An Austin Realtor who works with buyers in south Austin has brought the buyers for three of our listings in the past 6 months. Sylvia commented to me yesterday that when the agent called to say she was bringing another offer, she told Sylvia “I was so happy to see that it was your listing because I knew it was going to show great and be priced right”.
The intangible value of this can’t be overstated. When you list your home for sale, you probably have no idea what reputation (good or bad) of your agent enjoys among peers, but it’s an important thing to consider. Next time you interview a Realtor, ask them straight up, “what is your reputation among other agents and how will it benefit me if I choose you?”
Likewise, when we ourselves are working with buyers, there are certain listing agents, many from our own Keller Williams office, whom we absolutely know will not place a listing on the market until it is ready to show and who always help their sellers price the home right. Does this matter? Yes, it matters a lot. Those listings get shown more.
In the case of our listings, when other agents know in advance of showing a property that it will be a good show, in most cases professionally staged, they are less likely to weed that listing out when trying to narrow down the 8 to 12 properties that they have time to show the buyer that day. Also, when driving to the listing, the agent is more likely to “prime the pump”, so to speak, by saying things such as “oh, I know this one will show well. This agent always has the home staged well and priced right”. I say such things to my buyers, so I’m sure other agents do the same. This creates, in advance of showing, a positive impression of the home before the buyer has even seen it, much as great curb appeal sets into motion a set of positive emotions about a listing before a buyer even steps inside. As a seller, you want you home to enjoy this ever so subtle but important edge against the competition.
On the other hand, sometimes I look at the listing agent name on the printout and mutter to myself “Oh for crying out loud, not this idiot again”, as memories of a prior nightmare transaction come rushing back. Some agents infect their transaction with their own personality flaws, control issues and generally combative personalities, which makes a transaction less likely to go smoothly as the other party is receiving bad advice. In the case of listings listed by lousy agents, unless the listing is a standout in some way on paper, it’s not likely to survive the cut if we have an over abundance of candidate homes to show our buyer and start weeding out the best ones. Reputation matters. We all want our clients to enjoy a smooth successful transaction. Agents with bad reputations make such transaction difficult to achieve and are thus avoided when all other factor are equal.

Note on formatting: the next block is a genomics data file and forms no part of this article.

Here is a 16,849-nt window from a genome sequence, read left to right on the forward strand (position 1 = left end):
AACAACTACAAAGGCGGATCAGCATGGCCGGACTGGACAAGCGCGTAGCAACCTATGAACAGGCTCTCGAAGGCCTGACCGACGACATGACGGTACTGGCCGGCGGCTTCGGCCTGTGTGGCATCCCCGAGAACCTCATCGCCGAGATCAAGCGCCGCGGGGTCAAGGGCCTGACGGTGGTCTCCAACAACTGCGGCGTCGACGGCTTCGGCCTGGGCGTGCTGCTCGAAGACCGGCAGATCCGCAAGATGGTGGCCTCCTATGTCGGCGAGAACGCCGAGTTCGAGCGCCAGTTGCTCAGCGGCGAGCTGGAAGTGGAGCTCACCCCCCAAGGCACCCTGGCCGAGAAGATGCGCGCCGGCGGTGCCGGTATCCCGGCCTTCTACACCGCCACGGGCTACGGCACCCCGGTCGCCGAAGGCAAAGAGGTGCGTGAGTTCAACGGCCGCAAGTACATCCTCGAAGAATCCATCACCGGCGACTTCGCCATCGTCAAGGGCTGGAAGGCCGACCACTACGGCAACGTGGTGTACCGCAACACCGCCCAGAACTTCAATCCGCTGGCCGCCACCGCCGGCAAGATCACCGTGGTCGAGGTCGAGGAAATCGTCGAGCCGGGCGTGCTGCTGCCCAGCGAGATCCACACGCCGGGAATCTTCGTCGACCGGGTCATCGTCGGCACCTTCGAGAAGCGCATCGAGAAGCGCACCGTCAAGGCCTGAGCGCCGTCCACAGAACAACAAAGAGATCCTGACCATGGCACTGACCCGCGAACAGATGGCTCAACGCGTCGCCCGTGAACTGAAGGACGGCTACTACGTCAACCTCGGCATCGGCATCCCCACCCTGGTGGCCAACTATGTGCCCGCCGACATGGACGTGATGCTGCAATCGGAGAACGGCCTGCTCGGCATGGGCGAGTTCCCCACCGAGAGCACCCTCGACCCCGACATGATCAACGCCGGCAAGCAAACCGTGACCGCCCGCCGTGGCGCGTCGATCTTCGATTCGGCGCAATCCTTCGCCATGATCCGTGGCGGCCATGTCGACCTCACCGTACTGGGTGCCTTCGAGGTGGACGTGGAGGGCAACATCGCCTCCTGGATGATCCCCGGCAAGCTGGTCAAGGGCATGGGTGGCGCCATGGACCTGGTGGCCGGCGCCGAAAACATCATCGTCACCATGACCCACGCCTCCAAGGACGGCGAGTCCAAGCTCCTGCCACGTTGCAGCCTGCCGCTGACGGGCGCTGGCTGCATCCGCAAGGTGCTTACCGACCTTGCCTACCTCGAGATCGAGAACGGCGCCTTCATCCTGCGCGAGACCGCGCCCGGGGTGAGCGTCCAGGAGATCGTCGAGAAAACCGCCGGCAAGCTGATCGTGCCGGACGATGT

Back to our South Austin buyer agent who has brought us 3 deals in 6 months, that agent conversely has a good reputation with us. I overheard Sylvia telling our seller on the phone when presenting the last offer that “we’ve worked with this buyer’s agent and this same lender that her buyers use before, and they are both really good and run a clean deal on their side”.
Reputation matters. Being able to say that to our seller makes it more likely that the offer will be viewed in a positive way and lets our seller know that, with this buyer, the risk factor of the deal going sideways is lower because of our positive past experience with the agent and lender.
The top agent at our office often preaches “the most important relationship you have in this business is your relationship with other agents. Don’t let anyone tell you any different. Always be nice. Always be professional and cordial, even when the other agent is a complete jerk. It matters to your clients and it will determine your success.”
Sylvia and I have taken that advice to heart and try our best to practice that principle. And sometimes it is indeed very, very difficult, but it does pay dividends for our clients, and that matters most of all.